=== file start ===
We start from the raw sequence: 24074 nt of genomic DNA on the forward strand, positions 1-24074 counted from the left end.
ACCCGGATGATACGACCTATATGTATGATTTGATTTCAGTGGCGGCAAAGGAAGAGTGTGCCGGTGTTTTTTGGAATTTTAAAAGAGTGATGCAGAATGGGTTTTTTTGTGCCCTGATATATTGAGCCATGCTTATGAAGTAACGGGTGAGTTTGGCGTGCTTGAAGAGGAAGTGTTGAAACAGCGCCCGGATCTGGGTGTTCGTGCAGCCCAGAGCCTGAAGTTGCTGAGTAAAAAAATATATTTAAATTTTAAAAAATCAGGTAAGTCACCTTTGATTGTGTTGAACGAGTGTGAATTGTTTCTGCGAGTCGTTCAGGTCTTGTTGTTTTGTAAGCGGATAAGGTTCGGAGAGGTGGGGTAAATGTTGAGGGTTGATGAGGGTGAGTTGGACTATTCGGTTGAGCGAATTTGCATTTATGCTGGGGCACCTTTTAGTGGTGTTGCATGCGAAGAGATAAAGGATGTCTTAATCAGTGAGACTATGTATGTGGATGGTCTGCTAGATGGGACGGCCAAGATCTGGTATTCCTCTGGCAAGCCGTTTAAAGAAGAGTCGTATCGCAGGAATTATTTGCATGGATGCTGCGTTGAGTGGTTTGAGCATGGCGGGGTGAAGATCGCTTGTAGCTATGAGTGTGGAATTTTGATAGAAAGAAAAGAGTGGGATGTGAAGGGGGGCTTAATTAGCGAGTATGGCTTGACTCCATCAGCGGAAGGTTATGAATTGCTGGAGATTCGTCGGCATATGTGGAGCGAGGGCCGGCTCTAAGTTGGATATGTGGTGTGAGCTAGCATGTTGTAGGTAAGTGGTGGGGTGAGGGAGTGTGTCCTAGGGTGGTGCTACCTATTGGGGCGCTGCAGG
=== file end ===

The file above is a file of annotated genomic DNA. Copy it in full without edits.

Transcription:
We start from the raw sequence: 24074 nt of genomic DNA on the forward strand, positions 1-24074 counted from the left end.
ACCCGGATGATACGACCTATATGTATGATTTGATTTCAGTGGCGGCAAAGGAAGAGTGTGCCGGTGTTTTTTGGAATTTTAAAAGAGTGATGCAGAATGGGTTTTTTTGTGCCCTGATATATTGAGCCATGCTTATGAAGTAACGGGTGAGTTTGGCGTGCTTGAAGAGGAAGTGTTGAAACAGCGCCCGGATCTGGGTGTTCGTGCAGCCCAGAGCCTGAAGTTGCTGAGTAAAAAAATATATTTAAATTTTAAAAAATCAGGTAAGTCACCTTTGATTGTGTTGAACGAGTGTGAATTGTTTCTGCGAGTCGTTCAGGTCTTGTTGTTTTGTAAGCGGATAAGGTTCGGAGAGGTGGGGTAAATGTTGAGGGTTGATGAGGGTGAGTTGGACTATTCGGTTGAGCGAATTTGCATTTATGCTGGGGCACCTTTTAGTGGTGTTGCATGCGAAGAGATAAAGGATGTCTTAATCAGTGAGACTATGTATGTGGATGGTCTGCTAGATGGGACGGCCAAGATCTGGTATTCCTCTGGCAAGCCGTTTAAAGAAGAGTCGTATCGCAGGAATTATTTGCATGGATGCTGCGTTGAGTGGTTTGAGCATGGCGGGGTGAAGATCGCTTGTAGCTATGAGTGTGGAATTTTGATAGAAAGAAAAGAGTGGGATGTGAAGGGGGGCTTAATTAGCGAGTATGGCTTGACTCCATCAGCGGAAGGTTATGAATTGCTGGAGATTCGTCGGCATATGTGGAGCGAGGGCCGGCTCTAAGTTGGATATGTGGTGTGAGCTAGCATGTTGTAGGTAAGTGGTGGGGTGAGGGAGTGTGTCCTAGGGTGGTGCTACCTATTGGGGCGCTGCAGG